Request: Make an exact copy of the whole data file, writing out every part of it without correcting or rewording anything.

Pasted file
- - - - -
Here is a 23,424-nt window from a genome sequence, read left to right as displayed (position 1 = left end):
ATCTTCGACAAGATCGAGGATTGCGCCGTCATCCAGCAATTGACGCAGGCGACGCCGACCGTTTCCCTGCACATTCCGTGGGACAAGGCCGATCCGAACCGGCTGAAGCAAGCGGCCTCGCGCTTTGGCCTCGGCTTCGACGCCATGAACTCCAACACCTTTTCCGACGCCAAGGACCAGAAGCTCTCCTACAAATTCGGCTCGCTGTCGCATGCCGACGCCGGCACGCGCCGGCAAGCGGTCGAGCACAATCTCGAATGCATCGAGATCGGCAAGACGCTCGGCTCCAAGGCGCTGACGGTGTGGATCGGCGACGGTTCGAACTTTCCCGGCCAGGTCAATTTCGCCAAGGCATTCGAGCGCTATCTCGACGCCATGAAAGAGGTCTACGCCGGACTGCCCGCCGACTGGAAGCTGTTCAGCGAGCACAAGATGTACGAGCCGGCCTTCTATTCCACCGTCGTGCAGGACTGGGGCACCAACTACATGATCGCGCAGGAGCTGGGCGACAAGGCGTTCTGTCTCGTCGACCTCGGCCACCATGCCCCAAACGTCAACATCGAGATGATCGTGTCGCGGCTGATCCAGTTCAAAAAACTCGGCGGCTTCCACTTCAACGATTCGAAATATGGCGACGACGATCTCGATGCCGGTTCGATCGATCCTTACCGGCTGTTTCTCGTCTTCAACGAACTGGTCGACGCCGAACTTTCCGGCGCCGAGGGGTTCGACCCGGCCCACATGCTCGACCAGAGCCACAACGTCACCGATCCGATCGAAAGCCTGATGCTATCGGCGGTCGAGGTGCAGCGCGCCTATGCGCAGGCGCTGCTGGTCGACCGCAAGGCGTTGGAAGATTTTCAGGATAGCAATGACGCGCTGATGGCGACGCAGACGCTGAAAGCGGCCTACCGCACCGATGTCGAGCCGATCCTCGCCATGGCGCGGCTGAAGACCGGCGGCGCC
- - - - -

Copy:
Here is a 23,424-nt window from a genome sequence, read left to right as displayed (position 1 = left end):
ATCTTCGACAAGATCGAGGATTGCGCCGTCATCCAGCAATTGACGCAGGCGACGCCGACCGTTTCCCTGCACATTCCGTGGGACAAGGCCGATCCGAACCGGCTGAAGCAAGCGGCCTCGCGCTTTGGCCTCGGCTTCGACGCCATGAACTCCAACACCTTTTCCGACGCCAAGGACCAGAAGCTCTCCTACAAATTCGGCTCGCTGTCGCATGCCGACGCCGGCACGCGCCGGCAAGCGGTCGAGCACAATCTCGAATGCATCGAGATCGGCAAGACGCTCGGCTCCAAGGCGCTGACGGTGTGGATCGGCGACGGTTCGAACTTTCCCGGCCAGGTCAATTTCGCCAAGGCATTCGAGCGCTATCTCGACGCCATGAAAGAGGTCTACGCCGGACTGCCCGCCGACTGGAAGCTGTTCAGCGAGCACAAGATGTACGAGCCGGCCTTCTATTCCACCGTCGTGCAGGACTGGGGCACCAACTACATGATCGCGCAGGAGCTGGGCGACAAGGCGTTCTGTCTCGTCGACCTCGGCCACCATGCCCCAAACGTCAACATCGAGATGATCGTGTCGCGGCTGATCCAGTTCAAAAAACTCGGCGGCTTCCACTTCAACGATTCGAAATATGGCGACGACGATCTCGATGCCGGTTCGATCGATCCTTACCGGCTGTTTCTCGTCTTCAACGAACTGGTCGACGCCGAACTTTCCGGCGCCGAGGGGTTCGACCCGGCCCACATGCTCGACCAGAGCCACAACGTCACCGATCCGATCGAAAGCCTGATGCTATCGGCGGTCGAGGTGCAGCGCGCCTATGCGCAGGCGCTGCTGGTCGACCGCAAGGCGTTGGAAGATTTTCAGGATAGCAATGACGCGCTGATGGCGACGCAGACGCTGAAAGCGGCCTACCGCACCGATGTCGAGCCGATCCTCGCCATGGCGCGGCTGAAGACCGGCGGCGCC